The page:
This morning, Tony Kelly, former Labor Minister, becomes the first office holder in six years to have his conduct as a Minister publicly examined by ICAC. It follows an eight year Ministerial career across a range of primary industries, lands, planning and justice responsibilities, where he was generally regarded.
It is not easy to divorce this inquiry from Kelly’s sudden resignation on June 6 as a Member of the Upper House, where after the election he was the Leader of the Opposition in that Chamber, and the leader of the (numerically diminished) Right faction. His resignation and subsequent events and disclosures have suggested an attempt to cauterise any political damage.
However, any such attempt at a pre-emptive strike against the fallout from this investigation is hardly likely to provide much protection. The matters that are the subject of the inquiry go too deep into the long standing controversy around a property, Currawong, long owned, until recently, by the NSW labour movement. They involve matters that flow from the 2007 sale by Unions NSW, then headed by the now Leader of the Opposition, John Robertson.
What ICAC will examine involves the purchase of Currawong for $12.2 million shortly before the March election was to take place. The purchase, from a private entity called “Eco Villages” is said to have been concluded by Warwick Watkins, CEO of the Land and Property Management Authority (LPMA). It is alleged that, while Watkins had the authority, from Premier Keneally and Minister Kelly, to engage in discussions this did not extend to concluding the process by way of a purchase.
The purchase of Currawong occurred in the pre-election caretaker period, where no major decisions or appointments are made by the Government, unless advised and agreed to by the Leader of the Opposition.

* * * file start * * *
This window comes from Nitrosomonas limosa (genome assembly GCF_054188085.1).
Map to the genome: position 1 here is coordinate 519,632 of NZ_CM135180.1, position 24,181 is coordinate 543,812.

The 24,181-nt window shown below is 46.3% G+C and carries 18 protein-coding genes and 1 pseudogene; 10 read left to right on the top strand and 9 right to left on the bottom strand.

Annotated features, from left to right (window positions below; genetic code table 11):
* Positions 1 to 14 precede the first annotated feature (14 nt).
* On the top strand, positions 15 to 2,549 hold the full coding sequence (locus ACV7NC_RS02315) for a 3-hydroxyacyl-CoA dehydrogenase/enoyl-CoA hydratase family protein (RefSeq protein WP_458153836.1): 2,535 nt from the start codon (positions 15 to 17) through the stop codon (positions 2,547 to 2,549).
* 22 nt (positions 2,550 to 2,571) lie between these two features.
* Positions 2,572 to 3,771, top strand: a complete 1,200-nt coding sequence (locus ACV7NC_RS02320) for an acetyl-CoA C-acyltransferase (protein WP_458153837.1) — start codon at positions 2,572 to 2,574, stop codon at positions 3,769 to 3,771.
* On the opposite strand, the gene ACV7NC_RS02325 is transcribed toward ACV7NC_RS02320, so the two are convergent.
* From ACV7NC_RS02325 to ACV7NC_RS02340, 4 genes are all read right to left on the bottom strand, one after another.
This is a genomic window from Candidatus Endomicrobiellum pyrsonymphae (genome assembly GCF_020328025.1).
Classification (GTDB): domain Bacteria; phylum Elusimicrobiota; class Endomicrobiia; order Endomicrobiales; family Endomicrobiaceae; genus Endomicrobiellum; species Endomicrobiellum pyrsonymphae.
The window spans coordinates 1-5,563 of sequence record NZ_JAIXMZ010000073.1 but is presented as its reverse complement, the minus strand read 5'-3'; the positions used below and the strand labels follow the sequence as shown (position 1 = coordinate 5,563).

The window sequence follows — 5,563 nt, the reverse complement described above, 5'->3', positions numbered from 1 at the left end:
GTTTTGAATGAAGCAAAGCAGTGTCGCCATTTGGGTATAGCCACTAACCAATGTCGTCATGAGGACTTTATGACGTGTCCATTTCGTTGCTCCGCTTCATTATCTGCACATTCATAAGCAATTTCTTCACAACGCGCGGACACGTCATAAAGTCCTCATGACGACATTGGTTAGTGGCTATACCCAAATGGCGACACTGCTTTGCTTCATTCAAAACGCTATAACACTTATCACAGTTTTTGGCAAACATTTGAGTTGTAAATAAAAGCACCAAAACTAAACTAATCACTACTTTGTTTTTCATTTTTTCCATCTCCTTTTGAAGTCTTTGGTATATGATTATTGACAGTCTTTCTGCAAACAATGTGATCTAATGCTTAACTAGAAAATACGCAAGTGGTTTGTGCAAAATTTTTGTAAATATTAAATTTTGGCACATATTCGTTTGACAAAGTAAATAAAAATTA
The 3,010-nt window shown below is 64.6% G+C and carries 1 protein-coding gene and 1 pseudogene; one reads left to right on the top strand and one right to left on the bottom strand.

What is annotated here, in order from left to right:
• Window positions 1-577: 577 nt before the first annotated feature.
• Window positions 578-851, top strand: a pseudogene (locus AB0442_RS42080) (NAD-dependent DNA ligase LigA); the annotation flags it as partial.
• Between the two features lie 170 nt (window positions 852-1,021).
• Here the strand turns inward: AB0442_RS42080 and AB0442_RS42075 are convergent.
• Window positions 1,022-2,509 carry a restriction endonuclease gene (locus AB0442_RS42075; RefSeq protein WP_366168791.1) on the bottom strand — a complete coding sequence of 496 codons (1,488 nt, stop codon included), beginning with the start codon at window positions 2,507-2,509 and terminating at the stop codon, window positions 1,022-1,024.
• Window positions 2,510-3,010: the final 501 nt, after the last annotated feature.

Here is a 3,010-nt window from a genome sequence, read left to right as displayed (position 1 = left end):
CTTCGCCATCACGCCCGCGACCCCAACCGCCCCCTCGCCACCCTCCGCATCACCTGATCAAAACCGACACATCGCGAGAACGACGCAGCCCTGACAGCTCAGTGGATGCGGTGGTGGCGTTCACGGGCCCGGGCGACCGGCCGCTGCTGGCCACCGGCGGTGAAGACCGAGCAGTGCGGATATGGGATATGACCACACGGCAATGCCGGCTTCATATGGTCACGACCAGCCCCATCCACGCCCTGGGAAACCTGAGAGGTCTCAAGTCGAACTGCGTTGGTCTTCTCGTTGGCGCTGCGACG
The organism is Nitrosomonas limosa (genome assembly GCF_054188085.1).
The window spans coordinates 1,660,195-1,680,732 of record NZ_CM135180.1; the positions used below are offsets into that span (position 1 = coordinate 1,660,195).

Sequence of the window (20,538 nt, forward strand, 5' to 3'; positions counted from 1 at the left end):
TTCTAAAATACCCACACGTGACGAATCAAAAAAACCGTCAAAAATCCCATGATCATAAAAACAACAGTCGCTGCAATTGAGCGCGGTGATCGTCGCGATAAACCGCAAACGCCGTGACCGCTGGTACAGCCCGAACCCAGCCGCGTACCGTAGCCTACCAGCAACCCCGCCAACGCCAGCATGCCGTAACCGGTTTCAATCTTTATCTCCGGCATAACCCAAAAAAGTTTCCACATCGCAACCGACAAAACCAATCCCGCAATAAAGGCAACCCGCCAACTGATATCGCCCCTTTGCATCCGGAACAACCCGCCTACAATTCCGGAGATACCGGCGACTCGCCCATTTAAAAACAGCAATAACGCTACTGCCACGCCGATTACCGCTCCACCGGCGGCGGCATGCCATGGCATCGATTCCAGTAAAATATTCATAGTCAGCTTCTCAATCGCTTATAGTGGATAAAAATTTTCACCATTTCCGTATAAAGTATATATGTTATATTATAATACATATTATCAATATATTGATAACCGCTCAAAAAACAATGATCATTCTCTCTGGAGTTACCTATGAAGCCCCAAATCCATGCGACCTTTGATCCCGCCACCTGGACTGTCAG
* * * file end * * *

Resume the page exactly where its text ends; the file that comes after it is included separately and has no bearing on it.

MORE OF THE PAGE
When the then Premier and her Director General became aware of the sale, Watkins was stood down and the matter referred to ICAC.
Subsequently, it is alleged that after the sale Kelly prepared a letter of authority for Watkins, but backdated it so that would give cover to the purchase.
It is then alleged that a senior departmental officer used the backdated letter to reassure Treasury on the bona fides of the transaction.
How is it that a lovely beachside estate, consisting of around 20 acres, sees a former Minister, a Director General and a senior department office as subjects of a corruption inquiry? And the former Premier, her Director General and Treasury officials presumably getting called to give evidence.
Well, when it comes to Currawong it should come as no surprise. It has had a long history of controversy, frustrated ambitions, thwarted greed and now the question of dodgy dealings? On these grounds alone, Currawong deserves special heritage recognition as the “Holiday Resort of the Damned”.
While the manner and authority of the purchase will have centre stage at ICAC’s inquiry, surely there will have to be consideration given as to how the agreed purchase price was settled between Watkins and Eco-Village. It might also need to look at what negotiations there were late last year and early this year between Unions NSW and Eco Villages to finally settle the terms of their 2007 purchase agreement.
Currawong was owned by the NSW Labor Council from 1949 until its sale to Eco-Villages for around $15 million in 2007. In between there was a prolonged period of raised and dashed hopes.
Given that history it remains unfathomable why any prospective buyer in recent years imagined they could make any significant return with any development application almost certain to be refused. By 2007, the track record of refused development applications should have scared away any sane corporate entity.
From 1975 to 1999 alone, at least five major proposals to sub-divide or undertake development on Currawong were rejected by state and local authorities.
And from 1999, the plans for Currawong started to go from ambitious to stratospherically implausible; naturally again with no success.